Natural gas has a mammoth opportunity to act as a bridge fuel and beyond over the next 20 years, but industry has to solve the carbon issue, a top Royal Dutch Shell plc executive said last week.

Shell last week issued its fourth annual outlook for gas markets in general and liquefied natural gas (LNG) in particular through 2040. The potential demand is huge, particularly in growing economies and stranded markets, but the methane issue has to be resolved, Shell’s Martin Wetselaar said during a webinar. He oversees the Integrated Gas and New Energies business.

Gas doesn’t need to have a “massive footprint” if it is well managed, which means emissions could be reduced to “almost zero” with technologies, he said.

On its own and in collaboration with other global producers, nearly all based in Europe, Shell is working to reduce its net carbon footprint.

“It is certainly our intent in Shell to be as close to zero as possible,” he said. “We’ve put 0.2% target out to be met by 2025.” Shell also is co-leading a worldwide coalition, which together with nonprofit organizations, industries and multilaterals is working to promote methane reduction in the gas value chain.

In addition, gas also “needs a decarbonization story in order to play a long-term role and that

will need to come from biogas,” Wetselaar said. Carbon capture solutions need “to grow up to scale up and become a major factor, in particular when it is burned for industry or in power plants.”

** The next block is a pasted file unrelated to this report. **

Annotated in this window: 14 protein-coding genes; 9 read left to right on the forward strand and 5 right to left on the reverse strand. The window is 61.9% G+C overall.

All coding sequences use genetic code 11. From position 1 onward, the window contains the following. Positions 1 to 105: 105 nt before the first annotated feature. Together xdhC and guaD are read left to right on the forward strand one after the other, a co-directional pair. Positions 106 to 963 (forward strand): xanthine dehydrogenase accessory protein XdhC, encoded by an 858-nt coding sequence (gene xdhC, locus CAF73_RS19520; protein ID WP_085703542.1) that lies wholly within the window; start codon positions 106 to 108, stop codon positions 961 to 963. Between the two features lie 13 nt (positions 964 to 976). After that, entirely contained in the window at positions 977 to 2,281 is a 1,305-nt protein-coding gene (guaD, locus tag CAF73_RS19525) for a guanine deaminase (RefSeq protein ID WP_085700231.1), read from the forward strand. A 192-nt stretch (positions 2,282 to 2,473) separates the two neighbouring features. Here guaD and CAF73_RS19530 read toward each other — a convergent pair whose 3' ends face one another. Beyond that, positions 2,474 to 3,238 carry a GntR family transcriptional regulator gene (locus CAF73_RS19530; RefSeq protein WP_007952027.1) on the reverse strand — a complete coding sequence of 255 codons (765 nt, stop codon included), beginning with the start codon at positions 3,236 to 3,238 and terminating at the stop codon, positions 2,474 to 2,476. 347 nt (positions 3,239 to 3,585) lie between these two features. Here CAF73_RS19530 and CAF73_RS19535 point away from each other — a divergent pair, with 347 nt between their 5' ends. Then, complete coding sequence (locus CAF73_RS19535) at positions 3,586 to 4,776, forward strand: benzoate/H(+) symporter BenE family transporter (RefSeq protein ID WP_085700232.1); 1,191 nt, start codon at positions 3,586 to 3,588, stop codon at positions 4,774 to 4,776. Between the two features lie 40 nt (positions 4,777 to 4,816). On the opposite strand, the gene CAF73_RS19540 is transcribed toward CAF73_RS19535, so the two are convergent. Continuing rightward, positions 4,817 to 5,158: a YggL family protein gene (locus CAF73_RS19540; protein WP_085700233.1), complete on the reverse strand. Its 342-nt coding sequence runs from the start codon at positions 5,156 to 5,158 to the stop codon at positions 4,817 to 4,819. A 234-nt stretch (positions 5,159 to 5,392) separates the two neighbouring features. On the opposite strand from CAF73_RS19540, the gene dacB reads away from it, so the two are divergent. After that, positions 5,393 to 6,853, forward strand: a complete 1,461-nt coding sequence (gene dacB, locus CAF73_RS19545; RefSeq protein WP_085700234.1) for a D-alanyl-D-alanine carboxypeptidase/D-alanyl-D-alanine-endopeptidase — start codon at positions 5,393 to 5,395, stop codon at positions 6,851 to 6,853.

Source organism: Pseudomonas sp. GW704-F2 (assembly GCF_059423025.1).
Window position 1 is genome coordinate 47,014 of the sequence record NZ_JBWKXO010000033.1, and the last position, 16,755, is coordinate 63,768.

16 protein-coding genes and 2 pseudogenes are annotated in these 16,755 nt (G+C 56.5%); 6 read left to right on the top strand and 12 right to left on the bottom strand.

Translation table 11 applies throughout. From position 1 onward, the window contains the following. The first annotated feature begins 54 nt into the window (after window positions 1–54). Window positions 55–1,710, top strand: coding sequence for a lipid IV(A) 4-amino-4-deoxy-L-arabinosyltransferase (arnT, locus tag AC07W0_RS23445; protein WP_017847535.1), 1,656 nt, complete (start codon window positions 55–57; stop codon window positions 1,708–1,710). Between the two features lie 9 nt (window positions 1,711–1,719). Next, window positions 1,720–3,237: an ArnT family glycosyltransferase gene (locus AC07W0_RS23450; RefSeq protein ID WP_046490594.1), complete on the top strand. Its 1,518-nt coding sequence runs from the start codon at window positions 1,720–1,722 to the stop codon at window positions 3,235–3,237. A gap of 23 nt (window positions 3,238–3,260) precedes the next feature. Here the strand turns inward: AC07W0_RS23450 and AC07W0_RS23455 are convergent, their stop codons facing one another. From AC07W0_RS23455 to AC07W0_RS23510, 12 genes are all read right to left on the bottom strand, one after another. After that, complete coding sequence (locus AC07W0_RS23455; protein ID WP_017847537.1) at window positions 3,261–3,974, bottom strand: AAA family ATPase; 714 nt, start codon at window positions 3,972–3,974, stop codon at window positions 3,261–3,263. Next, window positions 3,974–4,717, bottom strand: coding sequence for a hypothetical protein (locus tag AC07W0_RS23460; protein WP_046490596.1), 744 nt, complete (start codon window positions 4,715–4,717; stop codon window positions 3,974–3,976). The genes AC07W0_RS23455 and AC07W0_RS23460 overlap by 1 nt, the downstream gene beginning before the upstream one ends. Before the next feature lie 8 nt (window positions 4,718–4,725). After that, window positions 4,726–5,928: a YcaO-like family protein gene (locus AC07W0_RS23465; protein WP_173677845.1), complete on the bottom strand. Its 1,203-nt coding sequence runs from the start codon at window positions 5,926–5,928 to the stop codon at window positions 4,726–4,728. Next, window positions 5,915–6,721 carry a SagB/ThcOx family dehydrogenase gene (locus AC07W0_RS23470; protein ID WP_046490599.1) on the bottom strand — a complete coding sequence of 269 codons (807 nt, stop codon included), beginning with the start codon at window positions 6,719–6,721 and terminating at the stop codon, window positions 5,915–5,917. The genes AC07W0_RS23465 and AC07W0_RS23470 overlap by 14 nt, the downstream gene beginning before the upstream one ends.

Industry has to on a path toward “decarbonizing gas, taking care of the methane emissions and of course, making sure that affordability is never at risk so that…governments and people can commit to gas without worrying about overpaying across the cycles,” he said.

“These are three things that the industry should have in its own power and should

definitely be able to address ahead of the curve.”

Still, there are many corners questioning how “clean” LNG is, particularly in the amount of carbon dioxide (CO2) emissions associated with producing, converting and selling it to customers.

“It’s a crucial question, and I believe that agenda will become more and more prevalent as time goes by,” Wetselaar said. “At the moment we have some examples at the positive end, where our customers are willing to pay us extra in order for their LNG cargoes to be CO2 offset.”

Shell has sold three cargos in the past six months “that are fully carbon offset using nature-based carbon credits that we buy from reforestation and avoided deforestation products…”
Tokyo Gas, for example, markets gas in Japan as carbon-offset, and it is “attracting a premium forward for at least having a good marketing story around it. So I think that business is starting up, but more on the carbon offset side rather than customers saying ”show to me what the exact carbon content’…

“I’m convinced that over time it will become a feature of the business.

Shell has set performance standards for the upstream CO2 component of its natural gas, both for the CO2 in the reservoir and in the upstream operations.

“We set a performance standard for the midstream and one for shipping,” Wetselaar said. “Essentially, if you add all that up, then you get very, very CO2-advantaged LNG in the tank of the customer that…would be at the left hand of the curve when customers look at the situation.”

At least, that’s the case for new LNG projects.

“Clearly, there are legacy projects in our portfolio that have a higher CO2 footprint,” he said. “ Over time, we could be exposed to a world where LNG customers then insist on looking through the chain and insist on certain CO2 footprints that were not also reflected in our economics.”